“I See At Least Five Prospective World Champions From India”

Indian chess grandmaster Viswanathan Anand talks about the game, advantages a chess player enjoys by training in Chennai and how has the infrastructure changed in recent decades.


Chennai boy Viswanathan Anand talks to G.C. Shekhar about the game, the city and the future

Most chess players and enthusiasts from Chennai cite you becoming India’s first GM in 1988 as the main inspiration for their taking to chess and pursuing it as a ­passion. How do you see this?

Well, I was the first one. When I started playing, there wasn’t a clear path as to what to do to become a GM. I think that was a big moment for Indian chess in general, as many of us were close to the title.

Your winning the World Championship six times has kept the momentum going?

Definitely. My first win was partly in India. When you have someone win a world cha­mpionship, it definitely helps the sport. People have someone to cheer. Even now, I get people saying they study my games in Bonn, or that my game against Gelfand ­fascinated them.

How was the chess infrastructure in Chennai during your younger days, and what has changed in the decades since?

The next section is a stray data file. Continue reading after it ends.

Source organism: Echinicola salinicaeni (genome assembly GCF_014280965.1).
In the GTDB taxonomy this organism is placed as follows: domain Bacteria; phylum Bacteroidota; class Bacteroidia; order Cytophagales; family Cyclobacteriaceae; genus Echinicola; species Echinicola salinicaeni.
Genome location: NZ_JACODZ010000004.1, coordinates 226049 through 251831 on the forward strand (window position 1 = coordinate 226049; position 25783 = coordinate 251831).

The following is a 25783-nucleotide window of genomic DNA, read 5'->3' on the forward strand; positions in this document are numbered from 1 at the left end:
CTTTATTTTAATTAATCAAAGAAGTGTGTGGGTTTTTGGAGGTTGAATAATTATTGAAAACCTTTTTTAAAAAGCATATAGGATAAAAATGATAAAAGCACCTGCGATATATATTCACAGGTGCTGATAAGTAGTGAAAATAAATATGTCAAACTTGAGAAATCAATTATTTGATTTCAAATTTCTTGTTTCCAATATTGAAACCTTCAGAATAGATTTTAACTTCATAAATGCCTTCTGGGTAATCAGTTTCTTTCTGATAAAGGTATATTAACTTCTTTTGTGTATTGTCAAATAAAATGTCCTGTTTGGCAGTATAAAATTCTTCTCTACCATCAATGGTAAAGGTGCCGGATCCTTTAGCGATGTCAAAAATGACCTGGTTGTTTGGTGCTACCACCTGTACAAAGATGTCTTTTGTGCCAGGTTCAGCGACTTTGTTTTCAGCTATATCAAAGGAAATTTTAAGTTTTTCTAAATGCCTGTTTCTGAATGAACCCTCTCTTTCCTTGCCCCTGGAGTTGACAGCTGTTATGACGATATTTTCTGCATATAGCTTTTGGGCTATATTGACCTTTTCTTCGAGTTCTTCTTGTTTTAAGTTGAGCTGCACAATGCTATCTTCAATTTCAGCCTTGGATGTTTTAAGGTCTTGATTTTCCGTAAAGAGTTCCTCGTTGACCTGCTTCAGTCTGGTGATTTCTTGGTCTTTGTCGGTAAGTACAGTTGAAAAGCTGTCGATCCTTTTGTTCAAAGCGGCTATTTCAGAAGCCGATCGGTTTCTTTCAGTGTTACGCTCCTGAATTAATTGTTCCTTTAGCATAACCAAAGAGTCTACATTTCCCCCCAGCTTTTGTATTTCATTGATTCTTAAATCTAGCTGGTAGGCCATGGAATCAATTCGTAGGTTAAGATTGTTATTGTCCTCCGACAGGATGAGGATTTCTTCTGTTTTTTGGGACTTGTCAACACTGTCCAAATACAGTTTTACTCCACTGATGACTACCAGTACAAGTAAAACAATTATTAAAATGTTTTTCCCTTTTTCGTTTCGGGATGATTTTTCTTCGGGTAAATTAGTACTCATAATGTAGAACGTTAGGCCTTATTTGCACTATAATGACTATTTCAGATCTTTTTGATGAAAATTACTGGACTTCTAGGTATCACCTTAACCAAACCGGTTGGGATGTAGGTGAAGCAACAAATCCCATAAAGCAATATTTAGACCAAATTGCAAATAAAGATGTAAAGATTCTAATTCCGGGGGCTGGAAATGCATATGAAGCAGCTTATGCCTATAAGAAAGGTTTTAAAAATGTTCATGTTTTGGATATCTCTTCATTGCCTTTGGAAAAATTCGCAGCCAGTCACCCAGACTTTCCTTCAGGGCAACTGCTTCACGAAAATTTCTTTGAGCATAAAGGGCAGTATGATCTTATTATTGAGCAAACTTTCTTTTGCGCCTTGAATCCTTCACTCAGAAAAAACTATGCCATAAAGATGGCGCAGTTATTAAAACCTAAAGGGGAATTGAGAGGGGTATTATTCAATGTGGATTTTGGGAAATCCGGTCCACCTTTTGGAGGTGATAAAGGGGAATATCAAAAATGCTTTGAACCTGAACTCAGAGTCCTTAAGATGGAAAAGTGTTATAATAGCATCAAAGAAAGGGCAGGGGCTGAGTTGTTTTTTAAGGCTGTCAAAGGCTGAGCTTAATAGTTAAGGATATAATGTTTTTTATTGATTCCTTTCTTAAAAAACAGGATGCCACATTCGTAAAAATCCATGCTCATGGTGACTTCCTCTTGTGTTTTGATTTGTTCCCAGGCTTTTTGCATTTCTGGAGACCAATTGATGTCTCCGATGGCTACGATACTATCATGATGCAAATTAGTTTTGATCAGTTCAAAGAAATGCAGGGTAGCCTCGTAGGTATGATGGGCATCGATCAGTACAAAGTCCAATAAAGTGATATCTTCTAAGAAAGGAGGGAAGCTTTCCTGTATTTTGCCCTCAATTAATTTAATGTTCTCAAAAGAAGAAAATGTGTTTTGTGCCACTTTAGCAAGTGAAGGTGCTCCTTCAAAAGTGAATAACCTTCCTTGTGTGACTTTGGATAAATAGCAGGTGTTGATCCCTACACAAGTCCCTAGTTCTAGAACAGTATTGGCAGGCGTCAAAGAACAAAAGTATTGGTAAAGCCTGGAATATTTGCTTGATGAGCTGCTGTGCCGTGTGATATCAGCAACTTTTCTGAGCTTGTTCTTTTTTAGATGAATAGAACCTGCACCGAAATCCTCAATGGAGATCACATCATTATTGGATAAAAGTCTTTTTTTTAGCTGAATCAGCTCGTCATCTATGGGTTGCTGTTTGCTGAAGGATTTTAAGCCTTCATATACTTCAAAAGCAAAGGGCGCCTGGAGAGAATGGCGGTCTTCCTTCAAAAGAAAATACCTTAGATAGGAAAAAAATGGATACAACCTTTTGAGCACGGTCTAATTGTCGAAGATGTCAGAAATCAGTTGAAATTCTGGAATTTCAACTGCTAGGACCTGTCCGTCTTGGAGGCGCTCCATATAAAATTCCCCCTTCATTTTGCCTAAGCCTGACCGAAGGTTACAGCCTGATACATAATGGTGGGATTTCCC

We mainly played blitz among ourselves. There were many weekend events. The first prize guaranteed me an ice cream and dosa on the way home. It was all friendly and casual. Now, everything is more systematic and measurable. Chess has been one of the biggest beneficiaries of techno­logy and the internet. Chess training has changed so much. A six-year-old will ­approach chess more systematically now than when I was playing.

What advantages does a chess player enjoy by training in Chennai? Do the city’s environs pack something special?

As they say, Chennai is an emotion! Many people play, so you can always get together to play or study chess. In fact, we realised that within Chennai itself, Anna Nagar has the highest proportion of Elo ratings.

Is there any aspect where you would like to see some improvement? Like chess being part of school programmes?

Chess in schools is becoming a reality—the effects of which we are slowly noting.

When do you see another world chess champion emerging from India? Are there any promising players you see?

Chess is in one of its best phases in India. I could say there are at least five contenders who could take a shot at the title.

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